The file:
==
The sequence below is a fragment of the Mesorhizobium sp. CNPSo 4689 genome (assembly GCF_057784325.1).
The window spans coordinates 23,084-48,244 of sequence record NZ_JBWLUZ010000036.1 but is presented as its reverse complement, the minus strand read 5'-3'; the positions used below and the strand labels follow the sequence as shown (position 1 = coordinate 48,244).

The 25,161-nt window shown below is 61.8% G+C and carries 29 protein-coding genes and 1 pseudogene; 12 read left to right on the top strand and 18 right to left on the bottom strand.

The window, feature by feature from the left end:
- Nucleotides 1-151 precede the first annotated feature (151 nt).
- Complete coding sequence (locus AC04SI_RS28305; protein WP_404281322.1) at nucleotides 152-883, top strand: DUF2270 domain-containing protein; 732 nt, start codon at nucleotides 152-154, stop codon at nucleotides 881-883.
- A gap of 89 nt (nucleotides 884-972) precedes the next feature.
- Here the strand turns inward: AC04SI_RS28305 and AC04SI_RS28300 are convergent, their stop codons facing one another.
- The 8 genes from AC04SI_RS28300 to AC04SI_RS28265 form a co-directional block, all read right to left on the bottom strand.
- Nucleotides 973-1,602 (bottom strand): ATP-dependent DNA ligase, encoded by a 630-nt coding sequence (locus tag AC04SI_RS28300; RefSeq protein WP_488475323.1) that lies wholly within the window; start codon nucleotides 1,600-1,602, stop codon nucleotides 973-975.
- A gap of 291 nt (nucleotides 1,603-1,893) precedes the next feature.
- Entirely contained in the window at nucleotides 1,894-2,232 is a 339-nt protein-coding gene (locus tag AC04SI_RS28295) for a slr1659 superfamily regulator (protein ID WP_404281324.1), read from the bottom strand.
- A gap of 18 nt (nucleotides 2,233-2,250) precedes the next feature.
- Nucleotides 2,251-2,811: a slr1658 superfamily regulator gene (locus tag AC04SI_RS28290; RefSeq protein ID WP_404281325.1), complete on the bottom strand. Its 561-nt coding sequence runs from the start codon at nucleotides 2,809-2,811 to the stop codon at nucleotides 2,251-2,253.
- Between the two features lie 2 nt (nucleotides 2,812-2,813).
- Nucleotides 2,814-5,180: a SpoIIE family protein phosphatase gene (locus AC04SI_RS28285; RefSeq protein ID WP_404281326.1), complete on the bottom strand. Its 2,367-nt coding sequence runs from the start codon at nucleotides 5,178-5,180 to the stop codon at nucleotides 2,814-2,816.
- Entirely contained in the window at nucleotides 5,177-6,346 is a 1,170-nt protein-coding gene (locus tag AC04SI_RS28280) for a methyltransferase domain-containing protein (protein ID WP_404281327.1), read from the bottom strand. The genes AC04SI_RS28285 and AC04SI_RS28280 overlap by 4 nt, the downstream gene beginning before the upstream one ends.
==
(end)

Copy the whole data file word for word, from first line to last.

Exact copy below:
The sequence below is a fragment of the Mesorhizobium sp. CNPSo 4689 genome (assembly GCF_057784325.1).
The window spans coordinates 23,084-48,244 of sequence record NZ_JBWLUZ010000036.1 but is presented as its reverse complement, the minus strand read 5'-3'; the positions used below and the strand labels follow the sequence as shown (position 1 = coordinate 48,244).

The 25,161-nt window shown below is 61.8% G+C and carries 29 protein-coding genes and 1 pseudogene; 12 read left to right on the top strand and 18 right to left on the bottom strand.

The window, feature by feature from the left end:
- Nucleotides 1-151 precede the first annotated feature (151 nt).
- Complete coding sequence (locus AC04SI_RS28305; protein WP_404281322.1) at nucleotides 152-883, top strand: DUF2270 domain-containing protein; 732 nt, start codon at nucleotides 152-154, stop codon at nucleotides 881-883.
- A gap of 89 nt (nucleotides 884-972) precedes the next feature.
- Here the strand turns inward: AC04SI_RS28305 and AC04SI_RS28300 are convergent, their stop codons facing one another.
- The 8 genes from AC04SI_RS28300 to AC04SI_RS28265 form a co-directional block, all read right to left on the bottom strand.
- Nucleotides 973-1,602 (bottom strand): ATP-dependent DNA ligase, encoded by a 630-nt coding sequence (locus tag AC04SI_RS28300; RefSeq protein WP_488475323.1) that lies wholly within the window; start codon nucleotides 1,600-1,602, stop codon nucleotides 973-975.
- A gap of 291 nt (nucleotides 1,603-1,893) precedes the next feature.
- Entirely contained in the window at nucleotides 1,894-2,232 is a 339-nt protein-coding gene (locus tag AC04SI_RS28295) for a slr1659 superfamily regulator (protein ID WP_404281324.1), read from the bottom strand.
- A gap of 18 nt (nucleotides 2,233-2,250) precedes the next feature.
- Nucleotides 2,251-2,811: a slr1658 superfamily regulator gene (locus tag AC04SI_RS28290; RefSeq protein ID WP_404281325.1), complete on the bottom strand. Its 561-nt coding sequence runs from the start codon at nucleotides 2,809-2,811 to the stop codon at nucleotides 2,251-2,253.
- Between the two features lie 2 nt (nucleotides 2,812-2,813).
- Nucleotides 2,814-5,180: a SpoIIE family protein phosphatase gene (locus AC04SI_RS28285; RefSeq protein ID WP_404281326.1), complete on the bottom strand. Its 2,367-nt coding sequence runs from the start codon at nucleotides 5,178-5,180 to the stop codon at nucleotides 2,814-2,816.
- Entirely contained in the window at nucleotides 5,177-6,346 is a 1,170-nt protein-coding gene (locus tag AC04SI_RS28280) for a methyltransferase domain-containing protein (protein ID WP_404281327.1), read from the bottom strand. The genes AC04SI_RS28285 and AC04SI_RS28280 overlap by 4 nt, the downstream gene beginning before the upstream one ends.